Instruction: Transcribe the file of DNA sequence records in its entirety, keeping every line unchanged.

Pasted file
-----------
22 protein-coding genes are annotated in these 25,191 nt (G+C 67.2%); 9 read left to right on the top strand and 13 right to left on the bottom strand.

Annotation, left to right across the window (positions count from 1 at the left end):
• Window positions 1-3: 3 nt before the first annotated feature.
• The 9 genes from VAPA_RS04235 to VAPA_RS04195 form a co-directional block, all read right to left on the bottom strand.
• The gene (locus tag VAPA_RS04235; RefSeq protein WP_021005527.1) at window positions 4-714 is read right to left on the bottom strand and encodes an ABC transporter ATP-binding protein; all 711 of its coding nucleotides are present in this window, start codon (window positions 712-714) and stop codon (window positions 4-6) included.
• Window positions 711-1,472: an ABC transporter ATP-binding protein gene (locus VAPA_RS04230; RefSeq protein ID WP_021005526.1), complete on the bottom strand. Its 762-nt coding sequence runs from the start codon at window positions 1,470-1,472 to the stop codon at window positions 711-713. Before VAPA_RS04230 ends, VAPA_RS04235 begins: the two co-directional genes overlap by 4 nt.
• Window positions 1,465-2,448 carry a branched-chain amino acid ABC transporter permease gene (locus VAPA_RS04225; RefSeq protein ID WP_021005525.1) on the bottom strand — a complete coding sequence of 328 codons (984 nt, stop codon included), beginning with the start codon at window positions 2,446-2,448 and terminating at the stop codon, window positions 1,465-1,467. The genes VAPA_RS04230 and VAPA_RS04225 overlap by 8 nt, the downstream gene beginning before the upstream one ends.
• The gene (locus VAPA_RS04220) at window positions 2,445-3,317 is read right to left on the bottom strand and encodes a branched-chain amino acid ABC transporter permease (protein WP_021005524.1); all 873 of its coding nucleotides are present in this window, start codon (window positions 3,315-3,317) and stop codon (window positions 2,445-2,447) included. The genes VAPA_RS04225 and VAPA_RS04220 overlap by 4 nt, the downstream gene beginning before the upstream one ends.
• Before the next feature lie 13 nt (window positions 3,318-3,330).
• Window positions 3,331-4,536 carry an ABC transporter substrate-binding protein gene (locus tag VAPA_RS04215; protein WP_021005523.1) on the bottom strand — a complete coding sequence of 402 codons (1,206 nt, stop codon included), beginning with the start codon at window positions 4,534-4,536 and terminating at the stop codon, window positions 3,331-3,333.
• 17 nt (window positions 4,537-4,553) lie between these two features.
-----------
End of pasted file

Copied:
22 protein-coding genes are annotated in these 25,191 nt (G+C 67.2%); 9 read left to right on the top strand and 13 right to left on the bottom strand.

Annotation, left to right across the window (positions count from 1 at the left end):
• Window positions 1-3: 3 nt before the first annotated feature.
• The 9 genes from VAPA_RS04235 to VAPA_RS04195 form a co-directional block, all read right to left on the bottom strand.
• The gene (locus tag VAPA_RS04235; RefSeq protein WP_021005527.1) at window positions 4-714 is read right to left on the bottom strand and encodes an ABC transporter ATP-binding protein; all 711 of its coding nucleotides are present in this window, start codon (window positions 712-714) and stop codon (window positions 4-6) included.
• Window positions 711-1,472: an ABC transporter ATP-binding protein gene (locus VAPA_RS04230; RefSeq protein ID WP_021005526.1), complete on the bottom strand. Its 762-nt coding sequence runs from the start codon at window positions 1,470-1,472 to the stop codon at window positions 711-713. Before VAPA_RS04230 ends, VAPA_RS04235 begins: the two co-directional genes overlap by 4 nt.
• Window positions 1,465-2,448 carry a branched-chain amino acid ABC transporter permease gene (locus VAPA_RS04225; RefSeq protein ID WP_021005525.1) on the bottom strand — a complete coding sequence of 328 codons (984 nt, stop codon included), beginning with the start codon at window positions 2,446-2,448 and terminating at the stop codon, window positions 1,465-1,467. The genes VAPA_RS04230 and VAPA_RS04225 overlap by 8 nt, the downstream gene beginning before the upstream one ends.
• The gene (locus VAPA_RS04220) at window positions 2,445-3,317 is read right to left on the bottom strand and encodes a branched-chain amino acid ABC transporter permease (protein WP_021005524.1); all 873 of its coding nucleotides are present in this window, start codon (window positions 3,315-3,317) and stop codon (window positions 2,445-2,447) included. The genes VAPA_RS04225 and VAPA_RS04220 overlap by 4 nt, the downstream gene beginning before the upstream one ends.
• Before the next feature lie 13 nt (window positions 3,318-3,330).
• Window positions 3,331-4,536 carry an ABC transporter substrate-binding protein gene (locus tag VAPA_RS04215; protein WP_021005523.1) on the bottom strand — a complete coding sequence of 402 codons (1,206 nt, stop codon included), beginning with the start codon at window positions 4,534-4,536 and terminating at the stop codon, window positions 3,331-3,333.
• 17 nt (window positions 4,537-4,553) lie between these two features.